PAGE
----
Lori Hettler is one of the Internet’s more industrious book worms. She’s the founder and moderator of The Next Best Book Club, one of the biggest groups on Goodreads, and also the brain behind The Next Best Book Blog, a space dedicated to small press reviews. We caught up with Lori to learn about her work and what she loves to read.
Back in 2007 you founded The Next Best Book Club, which has since grown to become one of the largest and most active book clubs on Goodreads. What gave you the idea to start TNBBC and how has it evolved?
When I first joined Goodreads, I was a member of a group that didn’t have a particularly active moderator. I found myself creating a lot of interactive posts and threads there and after a few months I thought what the heck, why not create a group of my own! I called it The Next Best Book Club because I was on a never-ending quest to find that next best book and I wanted to help people find their next best or favorite book, too.
TNBBC today is basically the same as it was when it was born 8 years ago. Well, aside from the 14,000 members, of course! Despite the size, it’s got this great small-community feel to it. We have tons of different threads, so there’s something for everyone. You like playing literary games? We’ve got those. You like monthly group reads? We’ve got those too. You like winning cool books and getting to discuss them with the author? We host Author/Reader giveaways and discussions every single month. You need some recommendations on what to read next? We love to do that. We also have a really cool Beatles Reading Challenge this year, where we’ve turned every Beatles song into a bookish reading task.
In 2009 you created The Next Best Book Blog, you and several contributing critics review titles from independent authors and small press publishers. Why did you feel it important to create this space for those books?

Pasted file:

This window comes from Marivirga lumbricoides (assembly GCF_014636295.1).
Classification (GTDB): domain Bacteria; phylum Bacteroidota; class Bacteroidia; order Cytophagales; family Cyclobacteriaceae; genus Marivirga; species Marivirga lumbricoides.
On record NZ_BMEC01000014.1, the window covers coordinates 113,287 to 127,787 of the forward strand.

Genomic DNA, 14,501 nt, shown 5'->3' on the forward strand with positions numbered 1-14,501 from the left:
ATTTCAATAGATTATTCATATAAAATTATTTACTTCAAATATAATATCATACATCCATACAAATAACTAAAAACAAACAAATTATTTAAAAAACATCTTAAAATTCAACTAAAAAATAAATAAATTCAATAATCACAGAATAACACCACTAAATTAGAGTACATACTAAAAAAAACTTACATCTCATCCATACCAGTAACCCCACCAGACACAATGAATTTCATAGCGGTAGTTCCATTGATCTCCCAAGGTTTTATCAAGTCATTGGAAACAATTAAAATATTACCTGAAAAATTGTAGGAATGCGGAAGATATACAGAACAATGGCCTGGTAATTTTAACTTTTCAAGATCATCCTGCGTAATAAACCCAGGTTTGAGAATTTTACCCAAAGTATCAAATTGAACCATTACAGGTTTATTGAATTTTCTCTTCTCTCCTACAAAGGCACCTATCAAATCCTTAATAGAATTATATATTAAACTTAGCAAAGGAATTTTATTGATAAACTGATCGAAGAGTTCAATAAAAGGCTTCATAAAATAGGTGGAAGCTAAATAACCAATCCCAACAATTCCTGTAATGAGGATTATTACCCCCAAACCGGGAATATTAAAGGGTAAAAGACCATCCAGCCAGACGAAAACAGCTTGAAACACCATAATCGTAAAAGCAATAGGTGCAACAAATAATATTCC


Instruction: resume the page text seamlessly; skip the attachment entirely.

As I started really coming into my own as a reader, I fell hard for small press titles. TNBBC on goodreads is a mixed bag… we talk about all kinds of literature and I didn’t want to limit the scope of the group. I enjoyed how it captured all aspects of the reading-sphere. So I created TNBBC’s blog, a space I could totally devote to promoting and reviewing small press literature.
The review contributors didn’t come on board until 2013. That was something I really struggled with. To this day, I am still the sole moderator of TNBBC on goodreads. And that’s primarily because the members bring the content. But on the blog, I was a voice of one, and I wanted to capture aspects of the small press community that were outside my own personal tastes. I love what the review contributors bring to the table. It’s really helped to diversify TNBBC and broaden our small press coverage.
What’s your reviewing process?
Oh man. I used to fight myself on this sooo badly. When I first started blogging, I would review everything that was sent to me, in the order it was sent. I accepted everything that was pitched to me because I was honored that someone would want me to read their book and send it to me for FREE. But I quickly found myself reading things I had no interest in reading, let alone reviewing. And it felt like work. I wanted it to be fun. I mean, we don’t get paid for this so why treat it like a job, right? So I started cutting myself some slack. I’d jump around the TBR pile and read what I wanted, when I wanted. My review policy has been updated countless times. And each time I’ve updated it, it’s made the process easier and more comfortable for me and for the authors who pitch me.
I’m at the point now where I am reading exactly what I want to be reading. And I’ve built amazing relationships with publishers and publicists and authors who are incredibly understanding and generous. I review from the heart. I tell it like it is. And readers and authors alike seem to be appreciative of that.